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The sight of Luís Figo locked in an emotional embrace with Rui Costa for more than a minute after the final whistle told its own story. Just days earlier, the Portuguese captain had trudged disconsolately from the field, substituted against England with Portugal seemingly heading out of the tournament and Figo's international career over.
He had been roundly criticised for refusing to join the celebrations after that match, but tonight Figo rolled back the years and was a deserving winner of the Carlsberg Man of the Match award as Portugal reached the final of a major tournament for the first time.
Golden boys celebrate
That it was Rui Costa, an unused replacement in this match, in whom he sought solace was poignant, for with squad captain Fernando Couto, who came on five minutes from the end, they are the only three survivors of Portugal's so-called 'golden generation' who were world youth champions 13 years ago to the day.
Figo so proud
"It's difficult to explain with one word the emotion we feel right now," Figo told BBC TV afterwards. "It is really a proud moment for us especially here in Portugal in front of our own fans. We cannot wish anything more than for us to be in the final. We suffered a little in the second half, but we had the best chances to score more goals. We suffered in order to get to the final whistle, but in the end the important thing is the result.
'Happy for Portugal'
"Portugal have fantastic players and Portugal also have young players and the country needs to be happy for the future as we have a great team developing. For me, personally, there is a lot of pressure but if you want to play at the highest level you have be able to cope with the pressure. But I am happy with the performance and I am happy for Portugal. Now we must recuperate. We did a lot of work, and people can enjoy it and celebrate tonight."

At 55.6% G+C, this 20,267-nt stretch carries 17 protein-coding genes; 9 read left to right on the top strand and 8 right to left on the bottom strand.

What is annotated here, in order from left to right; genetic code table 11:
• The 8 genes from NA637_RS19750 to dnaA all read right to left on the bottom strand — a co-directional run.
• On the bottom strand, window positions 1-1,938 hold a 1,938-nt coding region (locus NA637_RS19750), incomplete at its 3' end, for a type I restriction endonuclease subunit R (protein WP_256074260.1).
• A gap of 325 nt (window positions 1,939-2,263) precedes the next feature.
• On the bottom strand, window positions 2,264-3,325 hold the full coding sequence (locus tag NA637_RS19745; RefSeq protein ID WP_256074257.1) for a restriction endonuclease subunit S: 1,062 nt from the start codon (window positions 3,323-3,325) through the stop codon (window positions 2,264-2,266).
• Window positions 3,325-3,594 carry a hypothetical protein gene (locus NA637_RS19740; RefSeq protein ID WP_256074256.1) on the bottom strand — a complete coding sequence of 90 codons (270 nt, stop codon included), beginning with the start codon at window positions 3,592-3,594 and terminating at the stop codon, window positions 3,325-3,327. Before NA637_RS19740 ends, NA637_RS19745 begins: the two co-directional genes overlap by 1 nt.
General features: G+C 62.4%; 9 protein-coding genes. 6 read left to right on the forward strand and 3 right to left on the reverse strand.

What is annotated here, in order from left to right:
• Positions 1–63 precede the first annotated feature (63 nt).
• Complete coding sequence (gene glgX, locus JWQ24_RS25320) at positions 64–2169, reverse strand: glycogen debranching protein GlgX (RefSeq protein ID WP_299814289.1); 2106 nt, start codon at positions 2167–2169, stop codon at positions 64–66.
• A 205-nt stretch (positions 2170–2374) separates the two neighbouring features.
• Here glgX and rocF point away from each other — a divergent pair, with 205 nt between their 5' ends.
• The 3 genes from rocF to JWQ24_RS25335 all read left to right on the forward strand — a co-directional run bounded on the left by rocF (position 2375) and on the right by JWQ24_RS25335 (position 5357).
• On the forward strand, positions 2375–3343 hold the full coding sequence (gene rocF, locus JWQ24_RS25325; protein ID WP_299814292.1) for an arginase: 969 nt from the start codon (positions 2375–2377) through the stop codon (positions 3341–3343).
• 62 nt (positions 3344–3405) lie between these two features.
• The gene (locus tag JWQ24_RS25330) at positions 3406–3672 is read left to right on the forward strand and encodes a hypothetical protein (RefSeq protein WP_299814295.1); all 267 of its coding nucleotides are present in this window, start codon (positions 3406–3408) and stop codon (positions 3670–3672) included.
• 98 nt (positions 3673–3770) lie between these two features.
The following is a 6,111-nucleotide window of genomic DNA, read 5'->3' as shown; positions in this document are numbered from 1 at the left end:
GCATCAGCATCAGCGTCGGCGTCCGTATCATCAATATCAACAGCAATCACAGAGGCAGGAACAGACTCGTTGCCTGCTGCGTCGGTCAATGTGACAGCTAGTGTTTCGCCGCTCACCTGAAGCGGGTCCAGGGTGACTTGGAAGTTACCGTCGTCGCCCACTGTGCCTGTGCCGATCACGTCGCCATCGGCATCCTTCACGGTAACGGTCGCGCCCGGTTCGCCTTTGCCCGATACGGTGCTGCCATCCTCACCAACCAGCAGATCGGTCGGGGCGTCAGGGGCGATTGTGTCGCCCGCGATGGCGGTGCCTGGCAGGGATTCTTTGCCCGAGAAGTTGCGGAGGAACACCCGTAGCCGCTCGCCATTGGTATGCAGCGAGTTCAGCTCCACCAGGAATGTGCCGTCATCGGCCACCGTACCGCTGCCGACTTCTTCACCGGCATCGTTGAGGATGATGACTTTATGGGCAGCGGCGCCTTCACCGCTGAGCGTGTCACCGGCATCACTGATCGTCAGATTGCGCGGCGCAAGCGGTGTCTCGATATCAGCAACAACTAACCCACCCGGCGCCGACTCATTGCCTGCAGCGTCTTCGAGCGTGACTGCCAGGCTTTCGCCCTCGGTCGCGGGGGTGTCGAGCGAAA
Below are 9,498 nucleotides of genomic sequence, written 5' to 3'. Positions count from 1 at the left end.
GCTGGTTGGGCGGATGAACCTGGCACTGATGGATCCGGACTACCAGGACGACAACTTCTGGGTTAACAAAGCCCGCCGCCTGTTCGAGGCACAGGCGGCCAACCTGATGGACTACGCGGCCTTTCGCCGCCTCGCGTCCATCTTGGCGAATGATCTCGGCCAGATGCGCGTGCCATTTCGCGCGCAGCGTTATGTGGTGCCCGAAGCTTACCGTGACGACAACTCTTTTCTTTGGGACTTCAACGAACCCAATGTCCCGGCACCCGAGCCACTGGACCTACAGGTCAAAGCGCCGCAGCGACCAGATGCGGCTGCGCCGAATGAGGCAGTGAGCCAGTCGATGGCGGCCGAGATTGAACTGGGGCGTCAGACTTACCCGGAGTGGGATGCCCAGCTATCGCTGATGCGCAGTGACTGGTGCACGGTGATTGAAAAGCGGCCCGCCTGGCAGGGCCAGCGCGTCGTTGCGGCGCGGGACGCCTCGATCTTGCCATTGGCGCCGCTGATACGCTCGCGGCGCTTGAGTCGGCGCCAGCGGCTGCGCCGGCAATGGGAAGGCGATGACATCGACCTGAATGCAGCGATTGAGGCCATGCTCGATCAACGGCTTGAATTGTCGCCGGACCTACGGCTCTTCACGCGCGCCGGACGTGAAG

It was a player from the opposite end of the age spectrum, 19-year-old Cristiano Ronaldo, who opened the scoring for Portugal, heading home at close range from a corner. Maniche then scored one of the goals of the tournament, curling home a shot from 25 metres. "It was a great goal, but the most important was our victory," said the FC Porto player. "It has been a great season for me. I don't care who is going to play us at the final, we must think about ourselves."
Jorge Andrade's own goal soon afterwards set the alarm bells ringing, but in the end it was not costly. "This could have been an important match in the history of Portuguese football, and it was," said coach Luiz Felipe Scolari. "I congratulate the players, they deserve it for their dedication. The vibrancy and the emotions are great. Now we must celebrate with the players. We deserve to be in the final. Also congratulations to the Portuguese people, as their support was fantastic."
Scolari's opposite number Dick Advocaat deflected criticism of his side's forwards and instead rued the Netherlands' lack of fluidity in general. "It's not only about the strikers," said the Dutch coach. "It's about the movement of the team and tonight it wasn't there. The best team won."
"It's a sickening feeling," said Dutch striker Ruud van Nistelrooij. "It's really hard. We came back to 2-1 but it couldn't be. Portugal had great chances. It was difficult to come to good football and that's why we had so little chances. The second half was better. Portugal rightly went ahead. But we came back. Portugal also had more chances and were leading deservedly."
Asked if he felt Portugal were the better team, he said: "That's now difficult to say. Perhaps when I had time to think this over, I have to agree they were better. It's bitter. We gave everything. But we can look everyone right in the eyes in this tournament. The unity has become better. We reached the semi-final, but our goal was to reach the final. It's a bitter pill."
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